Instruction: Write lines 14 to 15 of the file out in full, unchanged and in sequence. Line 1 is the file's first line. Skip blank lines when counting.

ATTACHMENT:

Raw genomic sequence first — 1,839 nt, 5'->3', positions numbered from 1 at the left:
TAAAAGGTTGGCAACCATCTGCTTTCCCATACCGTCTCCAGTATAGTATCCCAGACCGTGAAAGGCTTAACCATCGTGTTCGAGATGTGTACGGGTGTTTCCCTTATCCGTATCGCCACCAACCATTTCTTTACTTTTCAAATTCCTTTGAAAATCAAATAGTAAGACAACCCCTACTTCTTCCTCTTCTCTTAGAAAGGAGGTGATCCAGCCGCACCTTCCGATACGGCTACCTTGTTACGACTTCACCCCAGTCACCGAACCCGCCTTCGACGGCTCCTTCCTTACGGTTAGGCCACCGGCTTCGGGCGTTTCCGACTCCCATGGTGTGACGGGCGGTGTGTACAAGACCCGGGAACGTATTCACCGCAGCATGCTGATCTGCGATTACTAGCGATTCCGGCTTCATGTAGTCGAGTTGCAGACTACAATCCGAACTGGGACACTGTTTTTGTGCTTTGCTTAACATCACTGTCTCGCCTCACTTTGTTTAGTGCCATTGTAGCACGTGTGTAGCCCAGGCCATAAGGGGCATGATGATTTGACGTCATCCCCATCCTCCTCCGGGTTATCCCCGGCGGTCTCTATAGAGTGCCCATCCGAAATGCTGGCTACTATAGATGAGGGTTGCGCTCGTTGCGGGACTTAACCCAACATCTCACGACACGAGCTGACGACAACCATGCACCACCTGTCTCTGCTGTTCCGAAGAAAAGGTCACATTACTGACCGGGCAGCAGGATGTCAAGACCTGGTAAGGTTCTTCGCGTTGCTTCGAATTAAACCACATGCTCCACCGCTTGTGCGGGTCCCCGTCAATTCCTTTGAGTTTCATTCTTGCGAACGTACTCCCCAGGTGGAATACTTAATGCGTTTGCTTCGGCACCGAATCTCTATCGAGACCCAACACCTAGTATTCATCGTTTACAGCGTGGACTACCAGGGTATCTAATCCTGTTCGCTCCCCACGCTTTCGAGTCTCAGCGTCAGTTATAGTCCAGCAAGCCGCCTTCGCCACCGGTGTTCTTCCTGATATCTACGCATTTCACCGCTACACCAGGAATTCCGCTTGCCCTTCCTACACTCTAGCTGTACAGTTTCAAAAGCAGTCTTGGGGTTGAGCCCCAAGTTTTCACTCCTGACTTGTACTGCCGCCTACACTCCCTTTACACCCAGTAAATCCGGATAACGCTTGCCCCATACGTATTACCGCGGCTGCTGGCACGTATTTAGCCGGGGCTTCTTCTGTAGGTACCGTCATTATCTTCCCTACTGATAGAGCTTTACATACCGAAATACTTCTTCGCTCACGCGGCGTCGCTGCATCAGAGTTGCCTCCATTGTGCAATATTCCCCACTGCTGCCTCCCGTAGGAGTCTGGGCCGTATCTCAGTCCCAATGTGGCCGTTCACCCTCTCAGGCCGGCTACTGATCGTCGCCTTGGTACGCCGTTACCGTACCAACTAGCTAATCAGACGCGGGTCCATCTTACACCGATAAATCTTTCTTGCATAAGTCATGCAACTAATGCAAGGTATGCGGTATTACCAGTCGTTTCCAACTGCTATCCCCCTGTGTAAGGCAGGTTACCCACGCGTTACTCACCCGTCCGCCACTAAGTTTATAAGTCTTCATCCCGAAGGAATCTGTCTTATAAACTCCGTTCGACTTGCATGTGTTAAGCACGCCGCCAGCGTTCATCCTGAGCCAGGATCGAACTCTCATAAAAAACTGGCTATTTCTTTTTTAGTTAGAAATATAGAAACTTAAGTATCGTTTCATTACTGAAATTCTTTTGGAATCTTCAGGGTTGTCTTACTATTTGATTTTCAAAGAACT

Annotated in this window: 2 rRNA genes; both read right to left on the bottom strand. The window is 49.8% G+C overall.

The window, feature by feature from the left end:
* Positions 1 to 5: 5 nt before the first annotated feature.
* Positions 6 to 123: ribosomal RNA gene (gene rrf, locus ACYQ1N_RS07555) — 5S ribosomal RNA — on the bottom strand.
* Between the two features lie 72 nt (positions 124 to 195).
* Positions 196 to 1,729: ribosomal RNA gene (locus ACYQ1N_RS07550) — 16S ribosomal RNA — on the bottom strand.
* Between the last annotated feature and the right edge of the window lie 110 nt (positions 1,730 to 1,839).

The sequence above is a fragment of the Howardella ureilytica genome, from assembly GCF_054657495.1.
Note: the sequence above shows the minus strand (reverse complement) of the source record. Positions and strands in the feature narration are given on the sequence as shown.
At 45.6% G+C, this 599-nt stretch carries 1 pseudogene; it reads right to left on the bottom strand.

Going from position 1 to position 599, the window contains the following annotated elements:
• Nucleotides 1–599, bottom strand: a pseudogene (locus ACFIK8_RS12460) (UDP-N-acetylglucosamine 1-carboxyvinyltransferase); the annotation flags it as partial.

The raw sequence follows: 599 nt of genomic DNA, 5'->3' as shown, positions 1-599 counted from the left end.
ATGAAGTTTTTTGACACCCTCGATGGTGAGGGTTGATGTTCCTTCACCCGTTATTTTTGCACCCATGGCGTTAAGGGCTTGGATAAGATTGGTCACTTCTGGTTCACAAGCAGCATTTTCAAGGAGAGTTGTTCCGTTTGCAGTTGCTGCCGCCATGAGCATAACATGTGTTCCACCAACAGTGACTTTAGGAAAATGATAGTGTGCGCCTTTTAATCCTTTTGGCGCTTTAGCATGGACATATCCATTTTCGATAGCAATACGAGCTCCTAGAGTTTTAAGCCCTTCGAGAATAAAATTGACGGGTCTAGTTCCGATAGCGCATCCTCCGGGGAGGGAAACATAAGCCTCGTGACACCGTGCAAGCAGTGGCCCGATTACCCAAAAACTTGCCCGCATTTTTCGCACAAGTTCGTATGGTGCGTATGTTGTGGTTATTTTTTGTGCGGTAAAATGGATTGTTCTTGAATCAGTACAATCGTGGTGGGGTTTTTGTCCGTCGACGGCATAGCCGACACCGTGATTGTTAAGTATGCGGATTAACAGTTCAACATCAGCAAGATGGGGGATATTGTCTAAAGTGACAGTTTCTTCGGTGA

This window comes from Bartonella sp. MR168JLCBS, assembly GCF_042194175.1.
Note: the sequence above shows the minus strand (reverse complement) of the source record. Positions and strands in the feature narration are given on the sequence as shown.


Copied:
• Nucleotides 1–599, bottom strand: a pseudogene (locus ACFIK8_RS12460) (UDP-N-acetylglucosamine 1-carboxyvinyltransferase); the annotation flags it as partial.

The raw sequence follows: 599 nt of genomic DNA, 5'->3' as shown, positions 1-599 counted from the left end.